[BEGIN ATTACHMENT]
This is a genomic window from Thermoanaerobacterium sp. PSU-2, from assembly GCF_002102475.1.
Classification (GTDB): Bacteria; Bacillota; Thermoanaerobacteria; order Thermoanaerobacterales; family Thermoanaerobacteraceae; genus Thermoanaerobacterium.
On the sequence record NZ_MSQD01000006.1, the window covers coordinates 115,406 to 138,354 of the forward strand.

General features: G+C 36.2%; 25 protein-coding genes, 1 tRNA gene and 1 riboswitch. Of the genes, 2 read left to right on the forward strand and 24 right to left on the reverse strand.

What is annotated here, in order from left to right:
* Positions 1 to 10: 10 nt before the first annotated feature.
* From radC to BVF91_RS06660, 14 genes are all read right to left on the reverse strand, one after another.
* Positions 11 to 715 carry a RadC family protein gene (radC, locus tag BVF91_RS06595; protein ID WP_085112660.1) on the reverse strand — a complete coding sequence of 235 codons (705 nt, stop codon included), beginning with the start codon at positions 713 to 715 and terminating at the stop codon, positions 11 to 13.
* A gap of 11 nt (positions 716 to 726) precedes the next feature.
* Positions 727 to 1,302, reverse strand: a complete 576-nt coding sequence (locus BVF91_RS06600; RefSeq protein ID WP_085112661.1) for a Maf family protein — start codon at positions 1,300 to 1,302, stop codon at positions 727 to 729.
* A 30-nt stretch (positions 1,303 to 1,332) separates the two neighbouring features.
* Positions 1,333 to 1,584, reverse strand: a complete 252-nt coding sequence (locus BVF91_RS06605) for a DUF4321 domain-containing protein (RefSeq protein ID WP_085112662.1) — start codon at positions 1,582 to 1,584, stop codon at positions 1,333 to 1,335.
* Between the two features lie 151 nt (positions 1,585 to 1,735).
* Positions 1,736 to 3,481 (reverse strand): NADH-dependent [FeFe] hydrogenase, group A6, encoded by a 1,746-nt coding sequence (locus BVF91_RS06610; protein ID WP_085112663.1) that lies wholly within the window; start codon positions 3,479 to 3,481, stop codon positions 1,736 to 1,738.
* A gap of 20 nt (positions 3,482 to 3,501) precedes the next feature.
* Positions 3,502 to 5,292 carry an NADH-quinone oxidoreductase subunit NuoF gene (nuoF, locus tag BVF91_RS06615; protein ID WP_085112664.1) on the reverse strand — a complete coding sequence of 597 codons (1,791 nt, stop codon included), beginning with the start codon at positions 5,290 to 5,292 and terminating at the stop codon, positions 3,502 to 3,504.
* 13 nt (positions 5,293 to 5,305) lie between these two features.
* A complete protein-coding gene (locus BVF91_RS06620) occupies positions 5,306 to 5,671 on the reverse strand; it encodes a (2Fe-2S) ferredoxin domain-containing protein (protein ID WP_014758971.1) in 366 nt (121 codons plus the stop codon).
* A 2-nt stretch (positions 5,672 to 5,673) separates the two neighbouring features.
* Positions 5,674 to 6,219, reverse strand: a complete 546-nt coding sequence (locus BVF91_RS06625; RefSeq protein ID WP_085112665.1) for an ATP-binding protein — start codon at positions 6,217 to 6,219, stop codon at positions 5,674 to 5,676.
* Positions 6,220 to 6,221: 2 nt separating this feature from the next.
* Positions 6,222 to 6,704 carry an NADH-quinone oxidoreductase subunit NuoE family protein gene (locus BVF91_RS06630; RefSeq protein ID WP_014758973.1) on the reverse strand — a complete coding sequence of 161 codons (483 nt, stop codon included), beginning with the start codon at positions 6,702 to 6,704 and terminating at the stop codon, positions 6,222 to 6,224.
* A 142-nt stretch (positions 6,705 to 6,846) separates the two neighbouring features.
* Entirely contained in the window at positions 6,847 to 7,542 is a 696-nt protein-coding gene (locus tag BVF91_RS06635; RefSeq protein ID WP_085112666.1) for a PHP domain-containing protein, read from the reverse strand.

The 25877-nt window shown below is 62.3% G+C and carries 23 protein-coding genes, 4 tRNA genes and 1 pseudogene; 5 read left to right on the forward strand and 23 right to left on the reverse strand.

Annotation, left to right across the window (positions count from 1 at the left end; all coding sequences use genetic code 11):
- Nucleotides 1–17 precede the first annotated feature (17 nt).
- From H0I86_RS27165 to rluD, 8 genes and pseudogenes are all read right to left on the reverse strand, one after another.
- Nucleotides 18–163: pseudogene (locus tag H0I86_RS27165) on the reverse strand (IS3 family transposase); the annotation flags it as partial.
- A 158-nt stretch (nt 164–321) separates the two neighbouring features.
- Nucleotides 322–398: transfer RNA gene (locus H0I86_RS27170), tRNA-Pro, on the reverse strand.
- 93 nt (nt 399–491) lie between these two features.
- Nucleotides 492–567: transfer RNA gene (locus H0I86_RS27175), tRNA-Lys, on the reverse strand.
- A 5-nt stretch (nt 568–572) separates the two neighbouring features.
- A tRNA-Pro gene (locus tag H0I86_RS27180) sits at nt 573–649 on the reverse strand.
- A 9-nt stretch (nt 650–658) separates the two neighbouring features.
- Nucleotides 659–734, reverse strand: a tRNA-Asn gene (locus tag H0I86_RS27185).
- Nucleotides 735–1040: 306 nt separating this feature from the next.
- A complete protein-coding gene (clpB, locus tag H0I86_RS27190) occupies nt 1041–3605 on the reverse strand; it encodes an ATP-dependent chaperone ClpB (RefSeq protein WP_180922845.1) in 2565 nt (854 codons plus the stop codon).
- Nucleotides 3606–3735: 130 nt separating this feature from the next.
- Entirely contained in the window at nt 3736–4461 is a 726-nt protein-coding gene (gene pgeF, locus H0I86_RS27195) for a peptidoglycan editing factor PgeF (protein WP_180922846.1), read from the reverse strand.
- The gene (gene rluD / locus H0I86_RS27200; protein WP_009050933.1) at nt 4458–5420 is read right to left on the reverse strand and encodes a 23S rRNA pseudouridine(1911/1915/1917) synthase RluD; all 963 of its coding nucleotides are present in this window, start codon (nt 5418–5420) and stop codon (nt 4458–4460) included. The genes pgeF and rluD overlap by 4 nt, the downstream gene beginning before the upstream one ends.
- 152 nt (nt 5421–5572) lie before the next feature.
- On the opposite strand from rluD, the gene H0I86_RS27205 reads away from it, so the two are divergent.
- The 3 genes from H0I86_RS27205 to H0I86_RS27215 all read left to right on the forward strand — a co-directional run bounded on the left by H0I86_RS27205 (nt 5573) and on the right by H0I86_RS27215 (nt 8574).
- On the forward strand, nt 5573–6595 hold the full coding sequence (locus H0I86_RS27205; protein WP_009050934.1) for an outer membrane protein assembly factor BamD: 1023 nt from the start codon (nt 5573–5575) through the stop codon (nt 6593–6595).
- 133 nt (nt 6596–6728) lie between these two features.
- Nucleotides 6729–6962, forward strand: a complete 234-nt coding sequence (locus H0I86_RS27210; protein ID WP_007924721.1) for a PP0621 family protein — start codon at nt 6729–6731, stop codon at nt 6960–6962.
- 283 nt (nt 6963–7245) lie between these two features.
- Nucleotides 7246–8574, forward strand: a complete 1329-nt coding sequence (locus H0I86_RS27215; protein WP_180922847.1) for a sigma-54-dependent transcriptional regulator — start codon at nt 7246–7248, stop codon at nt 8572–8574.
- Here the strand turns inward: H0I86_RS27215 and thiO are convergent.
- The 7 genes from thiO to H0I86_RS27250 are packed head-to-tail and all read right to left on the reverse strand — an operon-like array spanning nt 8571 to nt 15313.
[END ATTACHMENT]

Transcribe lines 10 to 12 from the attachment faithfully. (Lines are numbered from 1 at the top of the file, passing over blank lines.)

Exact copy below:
* Positions 727 to 1,302, reverse strand: a complete 576-nt coding sequence (locus BVF91_RS06600; RefSeq protein ID WP_085112661.1) for a Maf family protein — start codon at positions 1,300 to 1,302, stop codon at positions 727 to 729.
* A 30-nt stretch (positions 1,303 to 1,332) separates the two neighbouring features.
* Positions 1,333 to 1,584, reverse strand: a complete 252-nt coding sequence (locus BVF91_RS06605) for a DUF4321 domain-containing protein (RefSeq protein ID WP_085112662.1) — start codon at positions 1,582 to 1,584, stop codon at positions 1,333 to 1,335.